Current proposals in Congress would transition the United States toward a less carbon-intensive energy future by using mandatory caps on fossil fuel energy production. Yet renewable energy sources--often touted by policymakers as the panacea for resource scarcity and global warming--currently provide only 3 percent of the energy Americans consume. The role of nuclear power as a source of emissions-free electricity is often ignored. Do we have the technology to meet our energy needs with renewables? Are renewables realistic replacements for coal, petroleum, and natural gas? Can renewable energy alternatives--such as wind, solar, and geothermal energy--be practical and economically reasonable by midcentury? And what are the consequences of using renewable energy production that must occupy vast areas of the American landscape? Policymakers must weigh the potential environmental and economic costs of transitioning to clean and renewable energy sources.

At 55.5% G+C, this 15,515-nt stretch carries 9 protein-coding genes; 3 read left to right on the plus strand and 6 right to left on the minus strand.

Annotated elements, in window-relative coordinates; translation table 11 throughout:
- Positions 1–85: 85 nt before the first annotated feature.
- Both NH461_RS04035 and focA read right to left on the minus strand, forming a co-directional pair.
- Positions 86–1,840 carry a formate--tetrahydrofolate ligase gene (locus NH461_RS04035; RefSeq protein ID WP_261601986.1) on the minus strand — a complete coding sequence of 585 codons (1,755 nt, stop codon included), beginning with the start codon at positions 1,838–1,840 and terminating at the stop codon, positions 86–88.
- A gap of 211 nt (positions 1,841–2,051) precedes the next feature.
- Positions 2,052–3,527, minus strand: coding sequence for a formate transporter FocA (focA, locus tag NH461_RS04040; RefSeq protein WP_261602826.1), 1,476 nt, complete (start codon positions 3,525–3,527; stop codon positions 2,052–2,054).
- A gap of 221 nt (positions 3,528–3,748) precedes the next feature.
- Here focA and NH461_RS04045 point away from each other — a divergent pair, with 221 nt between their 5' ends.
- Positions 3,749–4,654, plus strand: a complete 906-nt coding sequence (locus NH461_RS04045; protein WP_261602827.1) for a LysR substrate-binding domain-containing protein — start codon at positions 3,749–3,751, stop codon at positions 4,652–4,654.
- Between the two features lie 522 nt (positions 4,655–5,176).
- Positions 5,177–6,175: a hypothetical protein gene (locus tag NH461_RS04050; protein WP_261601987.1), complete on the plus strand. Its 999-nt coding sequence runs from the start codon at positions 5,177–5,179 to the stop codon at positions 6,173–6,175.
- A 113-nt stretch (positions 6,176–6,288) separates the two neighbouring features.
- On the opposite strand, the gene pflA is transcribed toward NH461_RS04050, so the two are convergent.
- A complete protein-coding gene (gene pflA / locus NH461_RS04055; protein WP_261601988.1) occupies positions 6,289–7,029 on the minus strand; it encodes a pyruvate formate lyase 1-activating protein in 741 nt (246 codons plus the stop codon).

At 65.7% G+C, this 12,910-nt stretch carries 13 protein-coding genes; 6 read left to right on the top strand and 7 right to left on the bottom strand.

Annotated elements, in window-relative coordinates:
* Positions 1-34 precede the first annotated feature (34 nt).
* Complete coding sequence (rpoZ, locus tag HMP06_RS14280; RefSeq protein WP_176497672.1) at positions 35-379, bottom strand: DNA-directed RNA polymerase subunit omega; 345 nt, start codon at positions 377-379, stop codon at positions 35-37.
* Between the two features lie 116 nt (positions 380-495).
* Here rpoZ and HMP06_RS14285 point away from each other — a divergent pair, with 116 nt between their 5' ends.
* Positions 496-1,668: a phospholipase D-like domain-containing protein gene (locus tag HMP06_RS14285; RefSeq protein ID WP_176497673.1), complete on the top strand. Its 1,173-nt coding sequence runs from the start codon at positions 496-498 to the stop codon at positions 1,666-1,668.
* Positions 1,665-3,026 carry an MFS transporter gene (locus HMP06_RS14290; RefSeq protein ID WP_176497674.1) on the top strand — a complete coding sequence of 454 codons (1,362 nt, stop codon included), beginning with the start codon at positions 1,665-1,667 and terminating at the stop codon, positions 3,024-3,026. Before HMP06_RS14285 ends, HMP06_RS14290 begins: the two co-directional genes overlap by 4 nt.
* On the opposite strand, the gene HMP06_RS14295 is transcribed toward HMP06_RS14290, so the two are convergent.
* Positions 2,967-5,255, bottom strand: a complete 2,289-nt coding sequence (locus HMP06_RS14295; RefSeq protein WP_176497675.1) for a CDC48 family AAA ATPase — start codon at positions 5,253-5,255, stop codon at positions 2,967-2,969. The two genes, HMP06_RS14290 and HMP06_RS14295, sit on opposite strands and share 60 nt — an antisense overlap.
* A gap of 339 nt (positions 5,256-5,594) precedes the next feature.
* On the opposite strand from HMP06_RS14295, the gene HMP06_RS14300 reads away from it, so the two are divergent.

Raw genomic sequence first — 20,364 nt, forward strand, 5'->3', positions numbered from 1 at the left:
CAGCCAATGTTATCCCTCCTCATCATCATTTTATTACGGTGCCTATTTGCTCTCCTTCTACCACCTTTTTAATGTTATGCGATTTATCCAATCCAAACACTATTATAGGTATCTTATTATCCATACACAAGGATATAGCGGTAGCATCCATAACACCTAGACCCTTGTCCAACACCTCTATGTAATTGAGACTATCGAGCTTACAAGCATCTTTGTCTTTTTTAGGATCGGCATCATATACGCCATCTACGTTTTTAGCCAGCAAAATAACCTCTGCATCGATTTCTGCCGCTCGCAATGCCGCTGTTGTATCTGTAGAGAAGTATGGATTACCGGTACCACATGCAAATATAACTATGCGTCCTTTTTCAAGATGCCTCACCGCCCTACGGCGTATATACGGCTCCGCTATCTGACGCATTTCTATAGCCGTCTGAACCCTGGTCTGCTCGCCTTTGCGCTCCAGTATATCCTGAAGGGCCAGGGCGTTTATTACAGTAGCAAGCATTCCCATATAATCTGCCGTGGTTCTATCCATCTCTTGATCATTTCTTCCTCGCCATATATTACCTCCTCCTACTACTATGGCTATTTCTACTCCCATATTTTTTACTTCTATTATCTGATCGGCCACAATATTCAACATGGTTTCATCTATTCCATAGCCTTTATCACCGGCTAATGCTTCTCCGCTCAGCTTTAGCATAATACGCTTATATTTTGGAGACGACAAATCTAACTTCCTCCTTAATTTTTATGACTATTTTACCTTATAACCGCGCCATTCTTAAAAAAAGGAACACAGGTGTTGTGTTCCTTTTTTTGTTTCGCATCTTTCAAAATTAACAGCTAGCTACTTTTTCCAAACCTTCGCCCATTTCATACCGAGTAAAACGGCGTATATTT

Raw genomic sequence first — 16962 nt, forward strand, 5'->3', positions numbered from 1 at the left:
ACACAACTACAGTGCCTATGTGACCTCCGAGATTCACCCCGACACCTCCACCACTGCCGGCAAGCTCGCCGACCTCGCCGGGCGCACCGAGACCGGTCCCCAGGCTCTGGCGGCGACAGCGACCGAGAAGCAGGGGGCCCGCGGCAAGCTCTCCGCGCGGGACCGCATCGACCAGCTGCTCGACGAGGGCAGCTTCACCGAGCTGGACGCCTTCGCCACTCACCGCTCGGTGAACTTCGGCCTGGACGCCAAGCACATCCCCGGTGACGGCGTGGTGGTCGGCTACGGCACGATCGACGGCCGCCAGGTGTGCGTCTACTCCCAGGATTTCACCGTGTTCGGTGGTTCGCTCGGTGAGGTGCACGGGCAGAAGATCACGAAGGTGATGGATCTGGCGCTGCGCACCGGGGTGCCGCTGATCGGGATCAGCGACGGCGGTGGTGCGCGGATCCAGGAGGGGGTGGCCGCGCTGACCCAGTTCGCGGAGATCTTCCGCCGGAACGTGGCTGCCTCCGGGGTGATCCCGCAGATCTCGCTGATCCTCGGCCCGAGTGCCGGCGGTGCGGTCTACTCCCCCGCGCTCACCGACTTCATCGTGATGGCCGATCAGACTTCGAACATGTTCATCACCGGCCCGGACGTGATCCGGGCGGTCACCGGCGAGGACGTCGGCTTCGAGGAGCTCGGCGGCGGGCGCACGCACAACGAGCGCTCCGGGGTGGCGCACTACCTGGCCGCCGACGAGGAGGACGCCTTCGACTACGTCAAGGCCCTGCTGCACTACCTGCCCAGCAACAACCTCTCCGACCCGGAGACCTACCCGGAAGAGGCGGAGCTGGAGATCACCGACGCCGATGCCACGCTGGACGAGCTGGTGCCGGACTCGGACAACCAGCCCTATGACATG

Senator Lamar Alexander (R-Tenn.) will discuss his ideas on how to provide affordable, clean energy for Americans, which include doubling the number of nuclear power plants, electrifying new vehicles, and creating a series of mini Manhattan Projects to develop cost-effective and reliable renewables. Professor emeritus Daniel B. Botkin of the University of California, Santa Barbara, and AEI resident scholar Kenneth P. Green will offer comments.